Head of IT for Ghanaian Government Reached Out to Hacking Team on Behalf of Secret Service

On February 24, 2014, Richard Attoh-Okine, Head of Information Technology for the Ghana National Gas Company, emailed a representative at Hacking Team, an Italian manufacturer of surveillance spyware whose emails were leaked in a large data dump on Sunday. In the short initial email, which can be read on WikiLeaks, Attoh-Okine asked for the price of the Remote Control System (RCS), Hacking Team’s “flagship software,” according to The Intercept’s Ryan Gallagher. Hacking team’s website describes the Remote Control System as:

“a solution designed to evade encryption by means of an agent directly installed on the device to monitor. Evidence collection on monitored devices is stealth and transmission of collected data from the device to the RCS server is encrypted and untraceable.”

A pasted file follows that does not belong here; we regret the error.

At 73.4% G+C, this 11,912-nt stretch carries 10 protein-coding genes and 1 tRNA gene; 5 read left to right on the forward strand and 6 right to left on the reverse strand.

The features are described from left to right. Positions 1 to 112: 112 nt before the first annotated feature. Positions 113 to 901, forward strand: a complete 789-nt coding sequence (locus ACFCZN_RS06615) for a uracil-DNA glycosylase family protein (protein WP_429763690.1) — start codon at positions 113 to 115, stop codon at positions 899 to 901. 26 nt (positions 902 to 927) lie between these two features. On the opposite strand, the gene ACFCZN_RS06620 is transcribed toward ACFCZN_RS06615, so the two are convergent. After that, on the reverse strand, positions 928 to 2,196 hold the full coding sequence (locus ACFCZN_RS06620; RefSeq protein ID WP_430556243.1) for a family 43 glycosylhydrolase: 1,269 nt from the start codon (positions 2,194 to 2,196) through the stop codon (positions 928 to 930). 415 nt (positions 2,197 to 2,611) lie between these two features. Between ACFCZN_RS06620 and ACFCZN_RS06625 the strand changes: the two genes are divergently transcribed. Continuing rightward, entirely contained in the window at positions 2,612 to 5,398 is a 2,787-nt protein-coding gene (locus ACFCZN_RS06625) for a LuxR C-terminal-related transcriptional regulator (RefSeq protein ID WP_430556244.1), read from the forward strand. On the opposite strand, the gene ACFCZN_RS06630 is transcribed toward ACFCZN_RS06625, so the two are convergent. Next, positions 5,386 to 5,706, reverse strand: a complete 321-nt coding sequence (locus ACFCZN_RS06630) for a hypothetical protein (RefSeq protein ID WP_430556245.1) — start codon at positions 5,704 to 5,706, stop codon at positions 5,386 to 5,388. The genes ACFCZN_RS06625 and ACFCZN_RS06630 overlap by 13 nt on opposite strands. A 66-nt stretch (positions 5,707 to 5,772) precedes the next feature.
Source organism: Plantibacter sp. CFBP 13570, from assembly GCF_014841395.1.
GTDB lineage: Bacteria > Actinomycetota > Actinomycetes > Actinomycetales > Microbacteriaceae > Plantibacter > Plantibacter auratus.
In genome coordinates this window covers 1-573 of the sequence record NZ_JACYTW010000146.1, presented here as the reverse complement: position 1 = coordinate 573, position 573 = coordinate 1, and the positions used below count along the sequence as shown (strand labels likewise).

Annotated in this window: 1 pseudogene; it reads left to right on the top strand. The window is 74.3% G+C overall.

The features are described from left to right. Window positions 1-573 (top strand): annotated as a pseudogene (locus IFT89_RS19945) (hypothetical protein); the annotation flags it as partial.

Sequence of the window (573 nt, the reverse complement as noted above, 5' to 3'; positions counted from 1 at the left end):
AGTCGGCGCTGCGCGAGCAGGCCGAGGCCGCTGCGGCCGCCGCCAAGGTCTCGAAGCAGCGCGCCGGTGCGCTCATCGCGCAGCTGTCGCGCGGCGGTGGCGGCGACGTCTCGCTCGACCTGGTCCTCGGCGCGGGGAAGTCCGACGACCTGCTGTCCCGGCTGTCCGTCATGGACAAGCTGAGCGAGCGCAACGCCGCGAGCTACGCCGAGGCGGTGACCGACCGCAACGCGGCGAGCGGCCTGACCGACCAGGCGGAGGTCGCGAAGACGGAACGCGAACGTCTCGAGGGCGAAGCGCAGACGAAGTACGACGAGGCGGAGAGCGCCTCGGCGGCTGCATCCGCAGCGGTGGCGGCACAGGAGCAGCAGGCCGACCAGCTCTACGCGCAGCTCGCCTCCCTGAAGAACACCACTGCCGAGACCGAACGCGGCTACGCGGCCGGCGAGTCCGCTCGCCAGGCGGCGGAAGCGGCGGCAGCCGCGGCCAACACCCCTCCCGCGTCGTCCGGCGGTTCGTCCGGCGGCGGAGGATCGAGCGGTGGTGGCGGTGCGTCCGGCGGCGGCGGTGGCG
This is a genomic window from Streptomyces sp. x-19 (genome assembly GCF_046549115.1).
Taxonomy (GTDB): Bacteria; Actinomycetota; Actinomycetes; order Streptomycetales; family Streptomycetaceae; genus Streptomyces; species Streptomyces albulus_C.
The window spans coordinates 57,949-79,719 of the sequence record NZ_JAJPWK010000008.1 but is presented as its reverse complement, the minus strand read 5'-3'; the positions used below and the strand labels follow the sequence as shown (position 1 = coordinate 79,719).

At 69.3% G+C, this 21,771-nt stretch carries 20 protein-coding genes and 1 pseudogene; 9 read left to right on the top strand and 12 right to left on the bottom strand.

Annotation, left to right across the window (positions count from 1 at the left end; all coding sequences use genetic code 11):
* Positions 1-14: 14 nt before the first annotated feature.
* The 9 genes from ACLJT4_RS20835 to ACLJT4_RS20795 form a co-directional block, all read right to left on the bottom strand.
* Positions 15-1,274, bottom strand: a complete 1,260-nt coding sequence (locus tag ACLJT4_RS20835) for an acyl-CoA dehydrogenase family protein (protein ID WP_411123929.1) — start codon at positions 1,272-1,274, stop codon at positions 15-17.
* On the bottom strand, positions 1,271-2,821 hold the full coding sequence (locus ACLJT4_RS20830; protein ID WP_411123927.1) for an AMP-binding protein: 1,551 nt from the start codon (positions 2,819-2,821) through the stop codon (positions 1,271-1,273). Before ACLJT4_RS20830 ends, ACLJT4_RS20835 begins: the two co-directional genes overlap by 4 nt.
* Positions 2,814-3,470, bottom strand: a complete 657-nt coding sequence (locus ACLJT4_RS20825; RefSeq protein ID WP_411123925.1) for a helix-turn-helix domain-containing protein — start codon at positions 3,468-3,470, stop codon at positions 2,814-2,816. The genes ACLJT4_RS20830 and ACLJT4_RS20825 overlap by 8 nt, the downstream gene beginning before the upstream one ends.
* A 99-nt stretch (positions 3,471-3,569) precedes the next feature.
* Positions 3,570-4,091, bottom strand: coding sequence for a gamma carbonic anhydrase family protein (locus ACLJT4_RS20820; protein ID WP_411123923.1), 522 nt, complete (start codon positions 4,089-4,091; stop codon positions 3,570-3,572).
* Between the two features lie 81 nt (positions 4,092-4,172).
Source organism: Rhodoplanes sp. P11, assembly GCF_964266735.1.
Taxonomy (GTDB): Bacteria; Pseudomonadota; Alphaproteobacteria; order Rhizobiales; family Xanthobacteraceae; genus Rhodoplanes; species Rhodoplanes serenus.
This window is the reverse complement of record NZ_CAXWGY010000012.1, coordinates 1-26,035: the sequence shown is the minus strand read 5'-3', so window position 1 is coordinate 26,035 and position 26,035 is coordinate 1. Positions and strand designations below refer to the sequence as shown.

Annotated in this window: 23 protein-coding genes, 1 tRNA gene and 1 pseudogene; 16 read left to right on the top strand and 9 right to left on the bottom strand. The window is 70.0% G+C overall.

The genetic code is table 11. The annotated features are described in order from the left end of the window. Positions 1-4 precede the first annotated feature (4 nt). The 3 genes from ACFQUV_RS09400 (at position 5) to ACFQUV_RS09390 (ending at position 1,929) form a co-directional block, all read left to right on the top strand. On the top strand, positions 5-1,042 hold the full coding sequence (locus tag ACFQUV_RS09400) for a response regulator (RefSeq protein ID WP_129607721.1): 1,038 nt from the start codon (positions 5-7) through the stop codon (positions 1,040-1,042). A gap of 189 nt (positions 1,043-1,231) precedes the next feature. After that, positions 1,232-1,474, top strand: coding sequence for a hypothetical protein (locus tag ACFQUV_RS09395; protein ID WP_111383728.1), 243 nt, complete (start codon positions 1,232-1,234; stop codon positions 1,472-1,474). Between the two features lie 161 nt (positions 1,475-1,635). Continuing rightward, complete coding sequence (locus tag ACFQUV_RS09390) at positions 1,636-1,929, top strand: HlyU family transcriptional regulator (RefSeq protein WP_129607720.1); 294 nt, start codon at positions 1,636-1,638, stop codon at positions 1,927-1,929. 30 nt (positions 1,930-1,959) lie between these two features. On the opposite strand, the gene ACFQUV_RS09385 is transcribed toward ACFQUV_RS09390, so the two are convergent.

A sales representative from Hacking Team named Emad Shehata, replied to Attoh-Okine later the same day and asked him to fill out a non-disclosure agreement (NDA) so they could further the discussion and speak confidentially.

Nearly three months later, in May, it appears Attoh-Okine spoke with the Hacking Team representative over the phone. “Thanks for your calling last week,” wrote Shehata.

After the phone discussion, it seems that Shehata did not have further contact with Attoh-Okine. However, some details of their call come out in an internal Hacking Team email, written in Italian and translated here.

“I just had a call with a Ghanaian client. It’s a national petroleum company,” wrote Shehata to Hacking Team COO Giancarlo Russo and sales manager Marco Bettini. “The end client is the secret service agency, who for political-economic reasons can’t buy directly, but [instead buy] through one of their organizations.”

In later emails, Shehata and Russo discuss whether there are any issues with selling to the government of Ghana, an extraordinarily peaceful country that has lately been struggling with flooding and generally crumbling infrastructure. “There aren’t any obvious compromises,” Shehata concludes.